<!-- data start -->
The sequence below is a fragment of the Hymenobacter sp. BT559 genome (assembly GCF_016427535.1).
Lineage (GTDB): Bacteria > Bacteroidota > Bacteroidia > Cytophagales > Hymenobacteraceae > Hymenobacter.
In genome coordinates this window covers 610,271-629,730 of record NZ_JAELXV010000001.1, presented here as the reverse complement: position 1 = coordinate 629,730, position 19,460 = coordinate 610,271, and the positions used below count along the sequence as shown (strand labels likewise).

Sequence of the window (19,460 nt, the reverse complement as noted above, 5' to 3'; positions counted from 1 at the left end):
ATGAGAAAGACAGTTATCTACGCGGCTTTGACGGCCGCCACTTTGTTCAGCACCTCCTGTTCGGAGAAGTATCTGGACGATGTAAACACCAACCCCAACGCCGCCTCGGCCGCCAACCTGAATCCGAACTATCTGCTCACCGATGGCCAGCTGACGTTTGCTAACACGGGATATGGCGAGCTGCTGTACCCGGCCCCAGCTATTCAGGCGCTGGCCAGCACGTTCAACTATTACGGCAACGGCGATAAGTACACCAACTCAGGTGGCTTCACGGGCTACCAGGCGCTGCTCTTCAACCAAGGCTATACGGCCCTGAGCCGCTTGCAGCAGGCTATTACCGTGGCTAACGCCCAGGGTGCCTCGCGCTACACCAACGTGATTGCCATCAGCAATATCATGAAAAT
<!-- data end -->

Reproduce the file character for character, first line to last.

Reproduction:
The sequence below is a fragment of the Hymenobacter sp. BT559 genome (assembly GCF_016427535.1).
Lineage (GTDB): Bacteria > Bacteroidota > Bacteroidia > Cytophagales > Hymenobacteraceae > Hymenobacter.
In genome coordinates this window covers 610,271-629,730 of record NZ_JAELXV010000001.1, presented here as the reverse complement: position 1 = coordinate 629,730, position 19,460 = coordinate 610,271, and the positions used below count along the sequence as shown (strand labels likewise).

Sequence of the window (19,460 nt, the reverse complement as noted above, 5' to 3'; positions counted from 1 at the left end):
ATGAGAAAGACAGTTATCTACGCGGCTTTGACGGCCGCCACTTTGTTCAGCACCTCCTGTTCGGAGAAGTATCTGGACGATGTAAACACCAACCCCAACGCCGCCTCGGCCGCCAACCTGAATCCGAACTATCTGCTCACCGATGGCCAGCTGACGTTTGCTAACACGGGATATGGCGAGCTGCTGTACCCGGCCCCAGCTATTCAGGCGCTGGCCAGCACGTTCAACTATTACGGCAACGGCGATAAGTACACCAACTCAGGTGGCTTCACGGGCTACCAGGCGCTGCTCTTCAACCAAGGCTATACGGCCCTGAGCCGCTTGCAGCAGGCTATTACCGTGGCTAACGCCCAGGGTGCCTCGCGCTACACCAACGTGATTGCCATCAGCAATATCATGAAAAT